Before beginning a detailed description of the subject invention, mention of the following is in order. When appropriate, like reference materials and characters are used to designate identical, corresponding, or similar components in differing figure drawings. The figure drawings associated with this disclosure typically are not drawn with dimensional accuracy to scale, i.e., such drawings have been drafted with a focus on clarity of viewing and understanding rather than dimensional accuracy.
In the interest of clarity, not all of the routine features of the implementations described herein are shown and described. It will, of course, be appreciated that in the development of any such actual implementation, numerous implementation-specific decisions must be made in order to achieve the developer's specific goals, such as compliance with application- and business-related constraints, and that these specific goals will vary from one implementation to another and from one developer to another. Moreover, it will be appreciated that such a development effort might be complex and time-consuming, but would nevertheless be a routine undertaking of engineering for those of ordinary skill in the art having the benefit of this disclosure.
The supersaturated salt solution 24 of a rechargeable, self-heating food container is a supersaturated salt solution with a crystal melt point above room temperature, but which can exist as supersaturated solution at room temperature and which releases heat during the process of crystallization. Supersaturated salt solution 24 may comprise a solution of sodium acetate trihydrate (Na2C2H3O2-3H2O), sodium sulfate decahydrate (Na2SO4-0H2O), sodium thiosulfate pentahydrate (Na2S2O3-5H2O), sodium chromate decahydrate (Na2CrO4-10H2O), calcium chloride hexahydrate (CaCl2-6H2O), magnesium chloride hexahydrate (MgCl2-6H2O), magnesium nitrate phosphate dodecahydrate (Mg2(NO3)(PO4)-12H2O), calcium nitrate trihydrate (Ca(NO3)2.3H2O), or trimethylol ethane hydrate (C5H12O3.H2O).
In this embodiment the trigger elements 30 and 34 are cylindrical in shape, for ease of manufacture and assembly, but other shapes could be used.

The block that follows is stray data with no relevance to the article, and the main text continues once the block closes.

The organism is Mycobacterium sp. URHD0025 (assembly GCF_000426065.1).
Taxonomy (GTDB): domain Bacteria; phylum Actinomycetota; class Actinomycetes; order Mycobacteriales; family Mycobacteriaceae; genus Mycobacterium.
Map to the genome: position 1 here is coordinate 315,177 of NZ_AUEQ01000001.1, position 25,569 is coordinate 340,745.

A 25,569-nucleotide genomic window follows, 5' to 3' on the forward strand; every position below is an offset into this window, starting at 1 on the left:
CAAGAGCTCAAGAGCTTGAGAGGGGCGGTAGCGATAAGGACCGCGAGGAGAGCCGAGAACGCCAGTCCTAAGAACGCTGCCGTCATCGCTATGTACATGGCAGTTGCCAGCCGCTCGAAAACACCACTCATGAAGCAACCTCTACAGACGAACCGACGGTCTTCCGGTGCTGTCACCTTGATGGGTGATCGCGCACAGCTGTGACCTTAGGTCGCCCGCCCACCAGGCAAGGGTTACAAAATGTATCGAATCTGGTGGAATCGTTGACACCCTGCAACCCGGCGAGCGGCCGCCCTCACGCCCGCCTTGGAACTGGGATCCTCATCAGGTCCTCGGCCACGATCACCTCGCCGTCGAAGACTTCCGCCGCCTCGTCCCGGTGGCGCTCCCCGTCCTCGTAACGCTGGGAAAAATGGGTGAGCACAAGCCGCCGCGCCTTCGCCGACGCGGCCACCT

Salt solution 24 preferably is a solution of sodium acetate trihydrate, which can exist as a supersaturated salt solution at room temperature (the process is described above), has a relatively low melt point, and is non-toxic. Salt solution 24 could utilize similar salt solutions, including: sodium sulfate decahydrate, sodium thiosulfate pentahydrate; sodium chromate decahydrate; calcium chloride hexahydrate; magnesium chloride hexahydrate; magnesium nitrate phosphate decahydrate; calcium nitrate trihydrate; and, trimethylol ethane hydrate. Sodium acetate trihydrate and sodium sulfate decahydrate have the advantages of being well known and relatively inexpensive, as well as non-toxic, although any of the listed salts would operate with the invention. The specific physical properties of a given salt solution will vary for each salt, but these properties are known in the art and easily obtained. Sodium acetate trihydrate is used here as exemplary of these solutions because other supersaturated salt solutions work on the same principles.
Trigger 22 includes flexible membrane 26 with a perimeter formed by rigid or semi-rigid plug flange 36 which seals against inner cavity opening 20. Plug flange 36 also provides a recess within which flexible membrane 26 sits, so it is protected from inadvertent activation when handled and stored. This way, trigger 22 is activated only selectively rather than due to any jarring or impact event.
First trigger element holder 28 is attached to and moves with flexible membrane 26 and includes groove 50 to hold first trigger element 30. Second trigger element holder 32 is rigidly attached to plug flange 36 at opposing sides so as to remain stationary when flexible membrane 26 is flexed, and includes groove 52 to hold second trigger element 34. Trigger elements 30 and 34 are preferably small cylinders for ease of manufacturability and replacement, but other shapes could be used. Trigger elements 30 and 34 include at least one ceramic steatite element with the other made from a hard material such as ceramic, glass, hard plastic, or metal, but both elements could be made from steatite. Preferably both trigger elements 30 and 34 are made from microwave safe materials for convenience of use, but metal trigger elements could also be used. Flexible membrane 26 is preferably a flexible plastic, but any suitable food safe material could be used.